Then, one morning—and it was the very last morning she would need to pick down—who should come riding past but the young King who ruled that country, with foam-flecked horses and hounds and huntsmen gallant and gay, and from a distance he espied a black-haired Princess in an ivory gown imprisoned as it were in a trembling silver mesh. Or was she some lovely dragonfly thrusting her milky wings from a cocoon of crystal? Calling on his men, he rode towards her, and what with the sunshine, the bright air, and the thistledown, it was like riding through the shimmering waves of a tideless, silken sea.
‘Maiden,’ he cried, ‘I am the King of this country. Will you tell me your name?’ And when she stayed silent, with her eyes downcast, ‘Maiden,’ he said, ‘have no fear, I pray you. There is none here will do you harm.’
Still she was silent, but already such love of her had entered into the young King’s heart that he felt if she did not become his Queen he had rather die than live. Gently he went up to her, and gently he had his attendants set her on his own gay palfrey. At this Asa wrung her hands, pointing to the twelve bags in which she kept her work, and when the King saw how she wished to have them with her, he ordered his men to fetch them all back to the palace. Then he mounted behind her, and there was no more hunting that day. They turned the horses’ heads for the palace, and as they rode the King was so kind and wise and so handsome that the Princess lost all fear of him, though her love for her brothers and her determination neither to talk, to laugh, nor to weep, until their thistledown suits were completed and they were men among men again, remained constant as ever.
At the palace everyone was delighted when the King brought home so lovely a Princess, and when he announced that she should become his wife and their Queen their joy knew no bounds—everyone, that is, except the jealous old Queen his step-mother, who hated all things that were lovely and thought only of power.
‘This thing,’ she called her, ‘this thing you picked up on the moor—can’t you see that she is either a witch or a schemer? Why, she can neither talk, nor laugh, nor weep!’
‘There is a reason for everything,’ replied the King, ‘and one day it will be made known to us. Meantime I love her so well that my life depends on her loving me too.’
So marry her he did, despite all his step-mother’s warnings and curses, and for a year they lived in joy and glory, though Asa still kept silence and went on sewing at her thistledown suits. When the year was almost out Asa brought a son into the world, which made the old Queen more fiercely spiteful then ever. She sought for a plan, and the plan she found was this: at the blackest minute after midnight she sang a sleep-sleepy song for the household, and when the guards had yawned and drowsed and tumbled into slumber, she stole on her fox-feet into Asa’s bedroom, and snatched away her babe, and threw it into a pitful of snakes. Then she returned, and having cut the young Queen’s finger and smeared the blood over her mouth, she bustled off to the King. Soon the walls rang with her threats and accusations.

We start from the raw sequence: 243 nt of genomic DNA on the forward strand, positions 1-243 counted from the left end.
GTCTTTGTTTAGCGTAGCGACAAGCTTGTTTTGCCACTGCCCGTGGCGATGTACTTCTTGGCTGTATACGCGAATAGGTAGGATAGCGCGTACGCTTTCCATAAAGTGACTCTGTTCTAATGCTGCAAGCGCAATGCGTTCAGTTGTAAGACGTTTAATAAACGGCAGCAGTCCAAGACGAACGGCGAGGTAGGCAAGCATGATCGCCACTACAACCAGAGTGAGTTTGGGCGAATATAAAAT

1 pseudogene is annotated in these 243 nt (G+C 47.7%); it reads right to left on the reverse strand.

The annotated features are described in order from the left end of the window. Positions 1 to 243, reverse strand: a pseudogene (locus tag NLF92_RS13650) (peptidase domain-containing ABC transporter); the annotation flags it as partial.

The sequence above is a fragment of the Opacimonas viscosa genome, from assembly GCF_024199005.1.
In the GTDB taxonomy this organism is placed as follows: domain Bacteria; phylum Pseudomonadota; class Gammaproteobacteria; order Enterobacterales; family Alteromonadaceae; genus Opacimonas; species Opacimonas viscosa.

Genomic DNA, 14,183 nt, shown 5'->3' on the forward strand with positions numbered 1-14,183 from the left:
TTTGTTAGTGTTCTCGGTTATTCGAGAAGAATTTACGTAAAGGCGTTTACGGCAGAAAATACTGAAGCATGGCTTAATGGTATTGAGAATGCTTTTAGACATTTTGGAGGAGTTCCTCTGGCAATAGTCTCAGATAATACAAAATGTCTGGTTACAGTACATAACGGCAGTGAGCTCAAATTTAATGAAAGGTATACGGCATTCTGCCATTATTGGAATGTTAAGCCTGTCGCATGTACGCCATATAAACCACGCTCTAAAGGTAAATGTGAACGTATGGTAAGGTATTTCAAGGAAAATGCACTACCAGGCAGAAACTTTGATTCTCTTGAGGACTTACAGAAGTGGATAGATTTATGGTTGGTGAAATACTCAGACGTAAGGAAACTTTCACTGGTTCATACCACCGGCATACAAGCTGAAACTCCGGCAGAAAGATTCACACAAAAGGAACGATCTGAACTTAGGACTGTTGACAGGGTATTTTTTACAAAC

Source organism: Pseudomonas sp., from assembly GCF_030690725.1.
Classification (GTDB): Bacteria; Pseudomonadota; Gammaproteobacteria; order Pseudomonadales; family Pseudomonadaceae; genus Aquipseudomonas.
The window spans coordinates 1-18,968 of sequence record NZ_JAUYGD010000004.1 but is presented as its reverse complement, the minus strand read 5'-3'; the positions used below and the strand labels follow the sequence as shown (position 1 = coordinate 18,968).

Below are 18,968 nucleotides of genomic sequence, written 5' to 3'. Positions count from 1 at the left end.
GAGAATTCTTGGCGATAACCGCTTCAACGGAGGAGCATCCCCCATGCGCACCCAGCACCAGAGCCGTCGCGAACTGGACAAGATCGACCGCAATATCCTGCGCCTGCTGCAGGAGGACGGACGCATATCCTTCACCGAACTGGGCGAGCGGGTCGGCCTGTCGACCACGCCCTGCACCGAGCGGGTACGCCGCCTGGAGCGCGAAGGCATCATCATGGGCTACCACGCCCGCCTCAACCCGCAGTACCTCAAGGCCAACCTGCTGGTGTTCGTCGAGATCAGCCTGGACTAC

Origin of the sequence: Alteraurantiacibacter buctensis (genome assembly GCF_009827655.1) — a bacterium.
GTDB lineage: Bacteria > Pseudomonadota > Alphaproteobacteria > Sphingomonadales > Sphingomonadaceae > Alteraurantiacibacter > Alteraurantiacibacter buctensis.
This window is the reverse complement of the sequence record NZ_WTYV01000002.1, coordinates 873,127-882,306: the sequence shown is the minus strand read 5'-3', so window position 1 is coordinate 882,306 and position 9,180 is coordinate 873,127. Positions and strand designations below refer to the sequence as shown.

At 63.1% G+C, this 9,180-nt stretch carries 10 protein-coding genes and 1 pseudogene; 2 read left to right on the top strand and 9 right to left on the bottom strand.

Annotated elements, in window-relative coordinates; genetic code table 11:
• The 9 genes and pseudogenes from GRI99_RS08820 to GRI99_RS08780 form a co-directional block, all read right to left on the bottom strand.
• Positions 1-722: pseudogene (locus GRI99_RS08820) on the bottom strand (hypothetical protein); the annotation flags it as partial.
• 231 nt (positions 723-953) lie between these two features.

‘Wake up,’ she cried, ‘all men wake up and see what thing we have taken for Queen! She neither talks nor laughs nor weeps, and now she has eaten her own sweet child. Hang her, drown her, burn her, I say, and kill her for the witch that she is!’
‘Not so,’ said the young King. ‘There is a meaning here which will yet be made known to us.’ But his heart almost broke in two all the same.
‘Then let her deny it,’ said the cunning old Queen; but this, of course, was what she could not do, and a second year went by in just such silence as the first. The year was almost out when Asa had another son, which made the old Queen still more mad with spite and jealousy. Once more she sang a sleep-sleepy song and stole away the babe and threw it into the pitful of snakes; she smeared Asa’s mouth with blood from her finger, and once more the palace walls rang with her threats and imprecations. This time again the King’s heart almost broke in two with grief, but he would not have Asa put to death, though by now the people murmured against him, and there were many who thought he had married an evil witch. And all the while Asa kept silence and went on sewing at her thistledown suits, till at the end of the third year eleven were completed, and the twelfth almost so.